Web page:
Traffic Exchanges

user experience

What Comes First For You: User Experience or Features of a Site?

May 12, 2018 // 0 Comments

When someone creates and develops a site, there are a few main components of focus, other than selecting the niche: user experience (including user interface). I include here customer service too, because it influences greatly the user’s experience, but it is a stand-alone component by its importance. functionality and features (what people can do by using the site) marketing (how it is promoted) In this post, I’d like to see if we can figure out what is the best balance between user experience and features. For that, let’s imagine 2 sliders that go from 0% to 100%: UX slider is for the user experience. Setting the slider to 0% would mean the user experience is the worst, while at 100% it is the best. FT slider is for the features. Setting the slider to 0% would mean the site is non-functional (you can’t do anything with it), while at 100% it has the most features you’ve seen. You can’t have both the UX and the FT sliders at 100%. Think about it: if you have the FT slider at 100%, the site becomes more complex, so the user experience has to suffer. With this in mind, let’s have an example. Many of you are members of at least one traffic exchange, so I’ll use this as an example. How would you set the above sliders for a traffic exchange? What comes first for you: the user experience (how it looks, its speed, the quality of sites in rotation maybe, how easy you can surf, add sites/credits/change ratios etc., customer support)? Or the functionality and features (the basic site works without errors, various plugins, contests, chat, badges and participation on other “hub” sites)? I don’t really know where should I put the timer. Is this a feature or an improvement of […]

how to market to sub-niches of traffic exchanges

How To Market To Sub-Niches Of Traffic Exchanges

February 25, 2017 // 8 Comments

Traffic exchanges are a niche in online advertising, just like, marketing forums or blogs are. Traditionally, traffic exchanges are defined by the expression “you view my site and I’ll view yours”. This definition induces a certain misinterpretation by which for every site you see, there is someone who sees yours. In fact, as a free member on a traffic exchange, you usually have to see two or three sites before someone sees your site. Conversely, you don’t have to see any sites at all, and still have your adverts seen. How? If you buy credits or if you upgrade and your membership includes bonus credits. So, all you need is credits: 1 credit = 1 view to your site. The way to build credits is up to you: you can either put in your time or your money for that. Now… consider this: when you market to a different niche, other than traffic exchanges, do you consider the niche as a whole or adapt your marketing based on your research, on the information you have on sub-niches? For example, in a forum about paid advertising, would you promote free traffic exchanges? Or on a blog about revenue sharing programs, would you comment and add a link to your evergreen product? Maybe it would work in some cases by contrast, but generally, I doubt it. So, the traffic exchanges niche shouldn’t be treated as a whole either. There are various characteristics of traffic exchanges you need to consider when you launch a full campaign to them and expect results: Big and Active A big and active TE will eat your credits almost instantly without noticeable results. If you add 1000, 5k and sometimes even 10k credits to your ad at a site like EasyHits4U, for example, you will probably be disappointed. […]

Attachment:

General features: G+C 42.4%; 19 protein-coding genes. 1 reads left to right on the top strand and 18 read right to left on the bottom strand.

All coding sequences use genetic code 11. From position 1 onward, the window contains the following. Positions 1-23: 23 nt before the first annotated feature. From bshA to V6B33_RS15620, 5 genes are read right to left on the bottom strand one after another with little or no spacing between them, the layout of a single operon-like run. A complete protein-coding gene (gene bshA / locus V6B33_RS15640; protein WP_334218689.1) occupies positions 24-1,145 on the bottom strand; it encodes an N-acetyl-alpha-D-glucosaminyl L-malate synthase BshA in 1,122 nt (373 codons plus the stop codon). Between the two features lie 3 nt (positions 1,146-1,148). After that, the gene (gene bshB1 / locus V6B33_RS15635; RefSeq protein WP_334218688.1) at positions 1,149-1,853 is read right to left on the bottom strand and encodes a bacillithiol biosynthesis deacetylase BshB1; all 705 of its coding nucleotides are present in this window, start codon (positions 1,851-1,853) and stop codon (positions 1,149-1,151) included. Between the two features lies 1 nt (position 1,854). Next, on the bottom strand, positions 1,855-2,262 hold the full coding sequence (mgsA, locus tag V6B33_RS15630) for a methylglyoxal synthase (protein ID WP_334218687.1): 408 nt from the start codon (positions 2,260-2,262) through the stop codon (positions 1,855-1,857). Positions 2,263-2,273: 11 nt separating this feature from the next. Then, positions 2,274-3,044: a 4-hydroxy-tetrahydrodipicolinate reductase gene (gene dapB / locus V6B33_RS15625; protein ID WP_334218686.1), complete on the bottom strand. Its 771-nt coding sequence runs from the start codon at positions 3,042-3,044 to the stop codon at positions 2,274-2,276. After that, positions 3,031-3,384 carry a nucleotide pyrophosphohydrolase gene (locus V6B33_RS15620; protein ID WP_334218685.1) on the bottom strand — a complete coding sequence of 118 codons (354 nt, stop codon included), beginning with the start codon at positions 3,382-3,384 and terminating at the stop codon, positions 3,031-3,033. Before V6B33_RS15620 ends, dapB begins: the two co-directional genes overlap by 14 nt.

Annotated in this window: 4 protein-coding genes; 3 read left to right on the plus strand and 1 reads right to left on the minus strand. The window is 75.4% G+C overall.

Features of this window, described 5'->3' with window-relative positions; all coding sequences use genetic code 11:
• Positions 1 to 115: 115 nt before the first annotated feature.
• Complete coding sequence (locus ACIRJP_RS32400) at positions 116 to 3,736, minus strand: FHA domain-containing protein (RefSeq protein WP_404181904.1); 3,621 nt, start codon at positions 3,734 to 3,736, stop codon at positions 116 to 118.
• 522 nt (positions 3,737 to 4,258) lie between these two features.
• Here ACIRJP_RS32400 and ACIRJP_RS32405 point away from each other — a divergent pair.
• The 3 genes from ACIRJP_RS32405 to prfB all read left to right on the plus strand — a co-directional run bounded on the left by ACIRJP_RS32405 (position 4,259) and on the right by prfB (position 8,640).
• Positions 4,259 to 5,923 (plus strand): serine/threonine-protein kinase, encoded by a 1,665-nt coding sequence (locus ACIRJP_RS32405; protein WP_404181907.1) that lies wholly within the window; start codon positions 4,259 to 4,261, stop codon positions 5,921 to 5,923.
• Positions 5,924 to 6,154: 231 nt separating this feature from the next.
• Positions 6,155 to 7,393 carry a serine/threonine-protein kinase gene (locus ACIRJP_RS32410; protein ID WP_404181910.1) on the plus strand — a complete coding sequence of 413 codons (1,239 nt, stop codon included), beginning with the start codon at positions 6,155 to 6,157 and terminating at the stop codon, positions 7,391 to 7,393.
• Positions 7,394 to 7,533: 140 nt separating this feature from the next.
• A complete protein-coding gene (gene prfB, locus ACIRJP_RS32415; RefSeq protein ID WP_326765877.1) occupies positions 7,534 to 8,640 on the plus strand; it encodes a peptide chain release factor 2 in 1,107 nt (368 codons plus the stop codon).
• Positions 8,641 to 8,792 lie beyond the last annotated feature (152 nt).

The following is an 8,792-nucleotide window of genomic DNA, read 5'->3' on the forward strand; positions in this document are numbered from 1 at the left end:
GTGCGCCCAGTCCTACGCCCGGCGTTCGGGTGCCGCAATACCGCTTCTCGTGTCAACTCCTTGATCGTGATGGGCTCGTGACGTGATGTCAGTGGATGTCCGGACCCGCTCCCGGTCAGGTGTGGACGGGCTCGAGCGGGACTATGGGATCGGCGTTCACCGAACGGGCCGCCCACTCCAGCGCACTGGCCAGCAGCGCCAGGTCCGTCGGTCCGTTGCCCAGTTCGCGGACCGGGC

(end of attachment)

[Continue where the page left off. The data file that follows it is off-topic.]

back to the ground level

Back to Ground Level

June 12, 2016 // 5 Comments

After impressions of a talk to a multi-millionaire and an interview, it was time for me to return to the ground level. Today I’ll write about a few things I find disturbing for some online businesses I came across with, mostly in paid-to-click and traffic exchange niches. Some are downright outrageous, others may be just a matter of personal preference. Here we go: Removing or deactivating a free account for no reason or because of an extended period of inactivity. When every online business is fighting for new members or subscribers, removing old (inactive) accounts is simply a bad call. Not to mention the impression you leave to the members facing this experience, if they ever want to check out your business again. This happened to me more than once at a very high profile pay-to-click site (and not only). And the reason I preferred to buy advertising for six months at a competitor instead. Personally, I regularly visit only a fraction of the sites I ever joined. But every once in a while I get back to sites I haven’t tried for a while. I might buy something or not. But if my account is gone or deactivated, then that’s one potential customer less for them. Zeroing balance due to extended period of inactivity. Really? And how can this decision be justified? They won’t buy anything anyway. It’s almost as bad as removing or deactivating the account. What if someone is close to payout and takes a month off? Related to this practice, but partially justified in my opinion, is applying a monthly or daily fee to member account balances, as long as it’s not an outrageous amount. Its reason is to cover operational costs, but let’s keep in mind those costs cannot compare to those of a similar […]

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